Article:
Update – Wall Street protest

Updating from here. New update here.

September 17, 2011, The crowd seems peaceful, diverse, and informed.
A side note: On September 17, 1787, forty-two of the 55 delegates to the Constitutional Convention held their final meeting. Only one item of business occupied the agenda that day, to sign the Constitution of the United States of America.

The protesting seems to have been an overall good experience so far. It’s peaceful and all accounts, other than in the MSM, agree that the protesters are intelligent and deeply concerned about our government. “Like many of the protestors, Laxon expressed strong disappointment with President Obama, but said the Republican presidential field was even more demoralizing. “They’re a social psych experiment.”

Yesterday, comedian Roseanne Barr made an appearance to support and thank the protesters and call for a government with basic compassion.

The good news is, they are still on the job today. The livestream is here, but with numbers varying between 3,000 and 5,000 viewers, audio and video have been going on and off. The feed at the bottom of it is reporting that picketers have gone through the light barricades that the NYPD put in place identifying “an inadequate amount of space” allowed for use by protesters. Those bottlenecks were said to be responsible for several arrests.

An officer reaching for a man who was later arrested on charges of jumping a police barrier and resisting arrest at the protests in the financial district Monday morning. (Robert Stolarik/The New York Times)

Media reports have called this movement “Marxist,” “Guerrilla” … Indeed, it is quite apparent, that these protestors love their country and stand united against … cronyism economics. It is clear that everyone was there as part of a movement that is simply You Vs. Wall Street. Chants of “Occupy Wall Street,” and “Banks get bailed out, we get sold out” were chanted as hundreds of people paraded by the NYPD …”

People protesting the economic system flood financial district behind cramped barricades as office workers head to work on September 19, 2011 in New York City.

The “sentiment is likely global in scope. Tourists strolled through the park throughout the day yesterday, inquiring about the demonstration. Many agreed with the protesters’ message.”

“The financial industry has messed up not only their own country,” said Miriam Dervan, visiting New York City from Ireland, “but also ours and the rest of the world.”

“Food and supplies have been donated from supporters across the country and around the globe. Liberato’s Pizza, located a few blocks from the park occupied by protesters, reported yesterday that their phones had been ringing off the hook. People had been calling in from all over the world placing orders for pizza to be sent to the park encampment.”

It also seems like the protesters are a pretty good mix of Americans. “There are many young people in their 20’s and 30’s, but there are also a fair number of baby boomers and veteran activists. There are students, professionals, workers, and unemployed among them. In the crowd, one can find disillusioned Democrats, Ron Paul Republicans, third-party and Independent political activists, anarchists and members of the hacktivist collective Anonymous, among others.”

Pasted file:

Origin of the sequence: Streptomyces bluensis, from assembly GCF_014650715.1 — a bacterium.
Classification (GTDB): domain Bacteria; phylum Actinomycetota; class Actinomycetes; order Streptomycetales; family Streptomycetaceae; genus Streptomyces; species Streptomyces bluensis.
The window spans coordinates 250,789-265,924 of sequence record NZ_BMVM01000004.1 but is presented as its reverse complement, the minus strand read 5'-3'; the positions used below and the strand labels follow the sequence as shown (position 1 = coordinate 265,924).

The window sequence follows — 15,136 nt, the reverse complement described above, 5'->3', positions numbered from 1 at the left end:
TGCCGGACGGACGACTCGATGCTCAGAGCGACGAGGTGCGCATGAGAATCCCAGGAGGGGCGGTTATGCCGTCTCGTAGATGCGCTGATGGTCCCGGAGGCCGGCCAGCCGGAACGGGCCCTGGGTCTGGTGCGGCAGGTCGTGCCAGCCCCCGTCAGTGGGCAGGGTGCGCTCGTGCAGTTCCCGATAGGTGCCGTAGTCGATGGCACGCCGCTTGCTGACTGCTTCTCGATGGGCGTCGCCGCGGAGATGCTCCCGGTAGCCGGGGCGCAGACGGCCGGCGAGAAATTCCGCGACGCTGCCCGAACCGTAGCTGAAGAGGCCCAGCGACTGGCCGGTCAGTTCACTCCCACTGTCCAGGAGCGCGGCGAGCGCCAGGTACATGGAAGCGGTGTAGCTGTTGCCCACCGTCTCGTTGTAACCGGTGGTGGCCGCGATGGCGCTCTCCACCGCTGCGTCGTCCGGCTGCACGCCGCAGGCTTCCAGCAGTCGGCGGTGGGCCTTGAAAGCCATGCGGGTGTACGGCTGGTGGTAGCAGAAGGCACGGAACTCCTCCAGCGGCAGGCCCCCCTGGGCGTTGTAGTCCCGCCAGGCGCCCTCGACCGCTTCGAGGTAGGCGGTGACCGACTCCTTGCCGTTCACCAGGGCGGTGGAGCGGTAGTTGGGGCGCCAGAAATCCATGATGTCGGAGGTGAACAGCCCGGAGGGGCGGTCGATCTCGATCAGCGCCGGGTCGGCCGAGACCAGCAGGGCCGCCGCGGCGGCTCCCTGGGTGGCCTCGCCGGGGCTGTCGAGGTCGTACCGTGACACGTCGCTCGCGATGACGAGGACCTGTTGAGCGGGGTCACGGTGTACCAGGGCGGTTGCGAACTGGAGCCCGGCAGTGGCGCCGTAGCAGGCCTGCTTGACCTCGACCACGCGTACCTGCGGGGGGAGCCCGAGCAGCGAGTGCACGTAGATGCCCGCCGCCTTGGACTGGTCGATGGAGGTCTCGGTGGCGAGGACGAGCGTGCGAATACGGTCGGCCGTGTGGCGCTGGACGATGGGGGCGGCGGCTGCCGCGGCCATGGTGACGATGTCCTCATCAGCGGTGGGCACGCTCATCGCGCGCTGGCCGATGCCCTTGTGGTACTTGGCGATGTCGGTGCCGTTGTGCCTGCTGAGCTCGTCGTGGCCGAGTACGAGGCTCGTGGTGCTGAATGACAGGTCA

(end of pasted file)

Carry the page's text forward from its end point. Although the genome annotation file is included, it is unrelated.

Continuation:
Hacker collective Anonymous has released a fresh statement and live video feed explaining and chronicling its involvement:

(If you are not too familiar with Anonymous, start here, and hang on to your hat.)

Together we can defend ourselves so that our privacy is not overrun by profiteering gluttons. Your hat can be white, gray or black, your skin and race are not important. If you’re aware of the corruption, expose it now, in the name of Anti-Security. ~Anonymous

New York City Mayor Michael Bloomberg has said, “As long as they do it where other people’s rights are respected, this is the place where people can speak their minds, and that’s what makes New York, New York.” Then, in typical corporatist, security-state style, he had the police partition “Wall Street’s pedestrian walkway throughout the weekend, preventing the protesters from gaining a toehold there.”

The problem with that, as many see it, is the city sidewalks belong to the people – you, me and protesters, not Wall Street or any other protected entity in our government’s favor. You do not need a permit to occupy or peaceably assemble on public sidewalks. According to a 2000 federal court ruling, the use of “public sleeping as a means of symbolic expression” is allowed on public sidewalks in New York City as long as you do not block pedestrians or doorway entrances and exits. See METROPOLITAN COUNCIL, INC., Plaintiff, -against- HOWARD SAFIR, Commissioner of the New York City Police Department, et al., June 12, 2000 [99 F. Supp. 2d 438; 2000 U.S. Dist.]

I am delighted by the protesters and the action they’re taking. It’s serious business for obvious reasons and I hope they have energy and stamina, good luck and good weather. It’s our right and obligation to protest wrongful actions by our government, and they are “taking the bull by the horns” – setting a good example for Americans young and old.
Their way has been paved and they’ve earned our support.

Kent State, May 4, 1970


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